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What's Next for InkTip: Q&A with Jerrol LeBaron

Jerrol LeBaron; President and Creator of InkTipJerrol LeBaron; President and Creator of InkTip

Q&A with InkTip’s Jerrol LeBaron

InkTip was founded in 2000 before anyone turned to the Internet to find scripts or writers. With over 250 films made from scripts and writers found through the site, InkTip remains the number one place to go online for your next project. Find out what’s to come from InkTip’s innovator, Jerrol LeBaron, in this exclusive interview.

Why do producers need InkTip?

Jerrol LeBaron: Producers and reps are bombarded with scripts from everybody and their brother. Often times they are reading parts of scripts or pitches that really have nothing to do with what they are looking for. With InkTip, you only read scripts that are in your wheelhouse because you narrowed down your criteria to exactly what you want.

 

How does InkTip work?

Jerrol LeBaron: For qualified producers, managers or reps, it couldn’t be simpler to find that ideal writer or script. They simply log in and select what they are looking for. First, they see the logline, and for the ones that interest them, they can click on the synopsis and script links and begin reading then and there!

 

What was your goal when you first started InkTip?

Jerrol LeBaron: Having recently written a poor script (not having had any training), I was trying to sell it. No one was able to tell me I needed to learn the craft. The reason why? I couldn’t get the script into anyone’s hands! What I saw was a gate. Outside the gate opening were producers, agents and managers looking for scripts and writers. Trying to squeeze through the gate opening were writers wanting to gain representation or sell their scripts, or even get hired. But getting the producers and reps to figure out which writers and scripts to let through the gate was maddening. Every now and then a few scripts or writers were able to squeeze through. It’s been tough on both sides. It’s not as easy as you’d think for a producer or rep to find the right script or writer that fits their needs. So, I thought to myself, what if I build a website, where writers could post their scripts and where producers and reps could log in and do searches for exactly what they were looking for?

 

Now what is your goal?

Jerrol LeBaron: Well, every year we count a couple of hundred more scripts sold/optioned, writers hired or writers gaining representation, along with about 30 more movies made from writers and scripts found through InkTip. My goal is not just 30 but 100 movies made every year. I’d love to be able to say that 2 movies are made every week from writers and scripts found through us.

 

What is next for InkTip?

Jerrol LeBaron: There are a few things we are working on, but I did want to comment on a few things we have already done. First, in case anyone doesn’t know, we are not a coverage service. We also don’t critique or write loglines and synopses for writers. The reason for that is that we want producers and reps to get a feel for the writer’s voice and not a feel for the “mentor’s,” so to speak.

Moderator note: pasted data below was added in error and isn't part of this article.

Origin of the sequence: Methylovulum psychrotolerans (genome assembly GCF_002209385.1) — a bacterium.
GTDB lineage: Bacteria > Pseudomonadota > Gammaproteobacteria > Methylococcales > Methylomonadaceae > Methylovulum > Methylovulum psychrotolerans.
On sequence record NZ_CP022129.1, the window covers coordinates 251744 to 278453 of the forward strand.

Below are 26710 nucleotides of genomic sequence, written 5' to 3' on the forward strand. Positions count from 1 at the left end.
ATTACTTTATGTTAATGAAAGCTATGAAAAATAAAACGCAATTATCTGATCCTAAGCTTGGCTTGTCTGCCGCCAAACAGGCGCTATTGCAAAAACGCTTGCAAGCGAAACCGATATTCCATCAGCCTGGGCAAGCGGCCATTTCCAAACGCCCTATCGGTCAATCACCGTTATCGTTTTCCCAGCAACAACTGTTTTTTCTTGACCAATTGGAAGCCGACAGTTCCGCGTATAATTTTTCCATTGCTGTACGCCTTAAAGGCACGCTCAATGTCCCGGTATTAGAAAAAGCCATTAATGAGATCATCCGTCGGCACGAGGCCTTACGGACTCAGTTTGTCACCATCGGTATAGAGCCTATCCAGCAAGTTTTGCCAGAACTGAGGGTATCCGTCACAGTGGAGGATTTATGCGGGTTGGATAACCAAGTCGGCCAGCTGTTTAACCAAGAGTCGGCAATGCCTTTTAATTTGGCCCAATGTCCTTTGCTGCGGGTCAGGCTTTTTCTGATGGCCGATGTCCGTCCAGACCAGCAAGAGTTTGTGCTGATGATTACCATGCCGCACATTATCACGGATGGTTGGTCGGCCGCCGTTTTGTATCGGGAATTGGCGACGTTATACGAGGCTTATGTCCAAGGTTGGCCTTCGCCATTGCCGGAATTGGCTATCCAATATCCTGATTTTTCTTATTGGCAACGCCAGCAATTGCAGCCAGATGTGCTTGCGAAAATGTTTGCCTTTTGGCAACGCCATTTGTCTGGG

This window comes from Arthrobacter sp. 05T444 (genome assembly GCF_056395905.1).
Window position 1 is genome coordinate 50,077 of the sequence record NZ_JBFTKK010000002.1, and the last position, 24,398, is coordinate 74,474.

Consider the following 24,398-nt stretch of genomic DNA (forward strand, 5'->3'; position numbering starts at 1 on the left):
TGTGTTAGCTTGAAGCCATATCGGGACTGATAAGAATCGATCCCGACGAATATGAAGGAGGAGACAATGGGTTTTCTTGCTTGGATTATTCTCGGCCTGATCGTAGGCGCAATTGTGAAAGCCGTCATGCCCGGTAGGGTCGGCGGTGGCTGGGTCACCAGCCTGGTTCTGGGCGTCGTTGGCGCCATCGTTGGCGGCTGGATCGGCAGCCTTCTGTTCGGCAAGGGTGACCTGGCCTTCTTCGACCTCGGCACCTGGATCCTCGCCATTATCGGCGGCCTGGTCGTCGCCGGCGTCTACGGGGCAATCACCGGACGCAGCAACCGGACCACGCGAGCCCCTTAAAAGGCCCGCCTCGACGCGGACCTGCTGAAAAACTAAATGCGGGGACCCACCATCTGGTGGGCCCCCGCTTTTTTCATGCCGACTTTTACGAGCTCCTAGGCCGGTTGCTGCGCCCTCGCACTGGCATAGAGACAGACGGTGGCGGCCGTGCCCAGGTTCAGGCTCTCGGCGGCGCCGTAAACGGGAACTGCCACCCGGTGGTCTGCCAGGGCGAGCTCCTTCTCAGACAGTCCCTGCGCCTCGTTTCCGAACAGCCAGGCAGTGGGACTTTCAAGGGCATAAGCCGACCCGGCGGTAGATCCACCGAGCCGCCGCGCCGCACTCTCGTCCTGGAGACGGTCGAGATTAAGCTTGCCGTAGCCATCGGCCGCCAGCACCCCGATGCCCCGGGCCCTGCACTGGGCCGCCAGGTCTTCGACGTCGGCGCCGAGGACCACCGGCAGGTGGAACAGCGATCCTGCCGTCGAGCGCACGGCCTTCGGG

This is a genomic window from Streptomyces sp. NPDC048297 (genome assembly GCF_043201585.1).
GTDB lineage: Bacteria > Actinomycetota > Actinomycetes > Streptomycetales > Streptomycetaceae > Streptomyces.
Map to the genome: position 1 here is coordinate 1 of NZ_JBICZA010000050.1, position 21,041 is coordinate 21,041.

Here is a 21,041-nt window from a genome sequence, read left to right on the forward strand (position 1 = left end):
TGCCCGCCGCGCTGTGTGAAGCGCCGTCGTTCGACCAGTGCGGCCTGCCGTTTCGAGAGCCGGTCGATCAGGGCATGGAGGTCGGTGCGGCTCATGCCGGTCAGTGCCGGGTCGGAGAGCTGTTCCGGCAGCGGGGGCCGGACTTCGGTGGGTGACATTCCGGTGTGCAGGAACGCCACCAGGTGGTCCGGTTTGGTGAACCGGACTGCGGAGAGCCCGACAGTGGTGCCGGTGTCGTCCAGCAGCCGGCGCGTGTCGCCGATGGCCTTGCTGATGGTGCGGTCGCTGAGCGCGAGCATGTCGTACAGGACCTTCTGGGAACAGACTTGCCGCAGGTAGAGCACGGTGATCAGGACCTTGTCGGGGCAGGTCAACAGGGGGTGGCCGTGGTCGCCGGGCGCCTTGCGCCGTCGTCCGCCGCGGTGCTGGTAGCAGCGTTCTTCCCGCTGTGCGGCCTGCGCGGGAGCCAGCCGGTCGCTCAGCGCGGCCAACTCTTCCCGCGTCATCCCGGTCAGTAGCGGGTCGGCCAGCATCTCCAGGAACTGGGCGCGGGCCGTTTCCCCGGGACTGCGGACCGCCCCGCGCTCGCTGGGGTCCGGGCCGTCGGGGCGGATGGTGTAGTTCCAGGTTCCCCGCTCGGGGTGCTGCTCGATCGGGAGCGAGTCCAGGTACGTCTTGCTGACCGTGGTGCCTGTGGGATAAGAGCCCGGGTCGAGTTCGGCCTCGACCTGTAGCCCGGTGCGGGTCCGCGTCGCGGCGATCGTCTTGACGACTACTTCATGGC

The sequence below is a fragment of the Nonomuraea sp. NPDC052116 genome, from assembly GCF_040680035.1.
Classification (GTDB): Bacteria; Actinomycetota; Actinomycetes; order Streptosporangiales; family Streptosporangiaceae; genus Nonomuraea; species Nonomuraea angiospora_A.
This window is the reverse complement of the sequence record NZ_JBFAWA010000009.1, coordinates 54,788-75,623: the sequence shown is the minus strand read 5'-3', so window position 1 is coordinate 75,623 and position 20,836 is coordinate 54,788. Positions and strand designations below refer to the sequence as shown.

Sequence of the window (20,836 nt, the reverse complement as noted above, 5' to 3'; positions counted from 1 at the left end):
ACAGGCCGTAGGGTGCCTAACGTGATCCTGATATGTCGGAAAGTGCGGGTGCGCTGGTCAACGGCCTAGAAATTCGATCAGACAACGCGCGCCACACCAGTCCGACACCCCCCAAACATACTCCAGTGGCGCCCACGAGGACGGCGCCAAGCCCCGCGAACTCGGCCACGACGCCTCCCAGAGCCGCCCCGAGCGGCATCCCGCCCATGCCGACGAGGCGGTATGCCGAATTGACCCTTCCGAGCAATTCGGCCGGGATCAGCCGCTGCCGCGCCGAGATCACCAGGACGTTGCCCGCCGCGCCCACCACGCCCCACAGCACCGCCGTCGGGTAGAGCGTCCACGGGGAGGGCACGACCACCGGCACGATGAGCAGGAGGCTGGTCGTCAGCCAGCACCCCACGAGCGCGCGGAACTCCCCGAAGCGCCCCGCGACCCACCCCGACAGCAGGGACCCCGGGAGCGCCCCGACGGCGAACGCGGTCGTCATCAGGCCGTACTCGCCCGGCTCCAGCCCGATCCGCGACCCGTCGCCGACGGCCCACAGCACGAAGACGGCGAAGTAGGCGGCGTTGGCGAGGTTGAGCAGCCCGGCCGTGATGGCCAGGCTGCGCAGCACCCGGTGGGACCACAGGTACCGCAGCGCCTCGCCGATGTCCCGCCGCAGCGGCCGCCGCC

But that doesn’t mean we can’t educate writers and others on how to write a logline. So, we developed what we call the “logline lab.” Through years and years of analyzing literally thousands of loglines, we discovered the basic elements or structure of a good logline from which a person can then build upon. What we found was fascinating. At the same time, creating a sound logline is simpler than most people expect it to be. This lab is a free service provided to any writer who is a member of InkTip, and there is no fee to become a member.

The next service we are unveiling is an additional system where writers can share their scripts. A comparison would be the way YouTube does it. As you know, when you see a video on YouTube that you like, you click the “share” button to get a link that you can copy/paste into an email that you send.

Well, we are about to launch something just like that, where a writer has a script on our site (let’s say, the writer is having dialogue with a producer and the producer asks for the script) and is able to send a link to a producer that can take them directly to that script listing on our site to download the script. So let’s say in one instance, a writer sends an email query to a producer. Normally, that producer will reply back to the writer and have to wait for the writer to send that script. Instead of forcing both parties to go back and forth to receive the script attachment, the producer can click the link they received in the first email and read and download the script without delay. This saves every one time.

Another area where writers often share their scripts is when sending scripts to their colleagues or writing partners. Writers want assurance when their scripts were not only received, but read. By checking out the history of your shared scripts, you can see notifications when someone has received and read your scripts. So sharing scripts through InkTip saves time and provides assurance.

When you capture someone’s attention with your pitch, the best opportunity for them to read or download your script is right then and there. The great thing about this new way of sharing scripts through InkTip is that you strike while the iron is hot. And, you don’t need to upload and send an attachment, which no one likes.

This is another free service we are offering to our writers to help them along with their careers. Oh, and one of the cool things about this besides being able to track how many people are reading your scripts is that you keep your own email addresses for the contacts you know. All you are doing when you use the shared script service is generating a safe link that you can use without ever having to disclose contact information for your important contacts. These simple things put just a little bit of extra protection there for both producers and writers.